The difference between an open and closed economy lies in a country's policies on international trade and financial markets. An open economy allows its businesses and individuals to trade with businesses and individuals in other economies and participate in foreign capital markets. A closed economy prevents its businesses and individuals from interacting with foreign economies in an effort to remain isolated and self-sufficient. The basic distinction between an open and closed economy concerns whether a country's government allows its citizens to participate in the global marketplace.
Interaction with foreign countries is the basis of international trade. Trading between countries happens through the export, or sale, of goods and services by parties in one country and the import, or purchase, of those goods and services by parties in another country. On the surface, the ability to conduct trade across international borders may seem a luxury rather than a necessity, but the ability is incredibly important to the health of a country's economy. International trade expands the market for goods and services, allowing businesses to employ more people to make a quantity of goods that exceeds the demand in their home country.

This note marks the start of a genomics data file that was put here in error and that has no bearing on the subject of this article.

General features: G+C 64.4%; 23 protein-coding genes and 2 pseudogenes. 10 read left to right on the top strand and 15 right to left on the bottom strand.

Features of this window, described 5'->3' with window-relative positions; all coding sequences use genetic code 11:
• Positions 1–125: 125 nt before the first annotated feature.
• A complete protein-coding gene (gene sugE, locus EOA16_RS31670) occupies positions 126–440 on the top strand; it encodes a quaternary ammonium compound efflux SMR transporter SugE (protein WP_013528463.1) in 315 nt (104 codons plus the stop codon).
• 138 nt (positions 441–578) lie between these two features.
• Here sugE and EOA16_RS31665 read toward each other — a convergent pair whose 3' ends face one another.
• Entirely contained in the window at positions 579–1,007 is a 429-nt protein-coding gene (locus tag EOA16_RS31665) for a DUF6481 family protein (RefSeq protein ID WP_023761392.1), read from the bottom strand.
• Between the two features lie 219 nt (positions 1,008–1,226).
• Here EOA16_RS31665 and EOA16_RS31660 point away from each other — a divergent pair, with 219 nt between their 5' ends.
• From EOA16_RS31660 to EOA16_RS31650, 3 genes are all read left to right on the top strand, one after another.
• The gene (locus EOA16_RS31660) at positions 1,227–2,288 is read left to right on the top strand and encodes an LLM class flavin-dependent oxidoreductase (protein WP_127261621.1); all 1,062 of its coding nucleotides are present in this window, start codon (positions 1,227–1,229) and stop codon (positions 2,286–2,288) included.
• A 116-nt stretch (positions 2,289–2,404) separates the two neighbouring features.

An open and closed economy differs in how each handles international trade. Open economies allow importing and exporting of goods. Closed economies prevent importing and exporting, and, instead, rely solely on goods and services produced within the country to satisfy domestic demand. The notion of an economy's production equaling its consumption is a type of autarky, or policy requiring self-sufficiency.
The other distinction between an open and closed economy is the participation in capital markets. The international capital market consists of stock exchanges that enable a country's corporations to raise money from the public. It also consists of the ability of governments to raise money by selling debt instruments, such as treasury bonds, and to make investments in foreign currencies. In an open economy, a person can buy stock in a corporation that is located in a foreign country or purchase foreign currency to go on a vacation. Closed economies, however, prevent businesses and individuals from using the country's money to make purchases outside its borders.
There are no countries that exist today with completely closed economies. Some countries, like North Korea, restrict their trade to a certain limited block of countries, but their economies are not completely closed. The only instances in world history where countries have implemented a classic closed economy for a time is when a country was under the thumb of a totalitarian regime that isolated the country to keep political or military control. Globalization of world markets ensures that countries prefer to operate under an open economy system, but that notion can also have limitations. For example, the U.S. might seem a classic example of an open economy, but it restricts its citizens from trading with Cuba.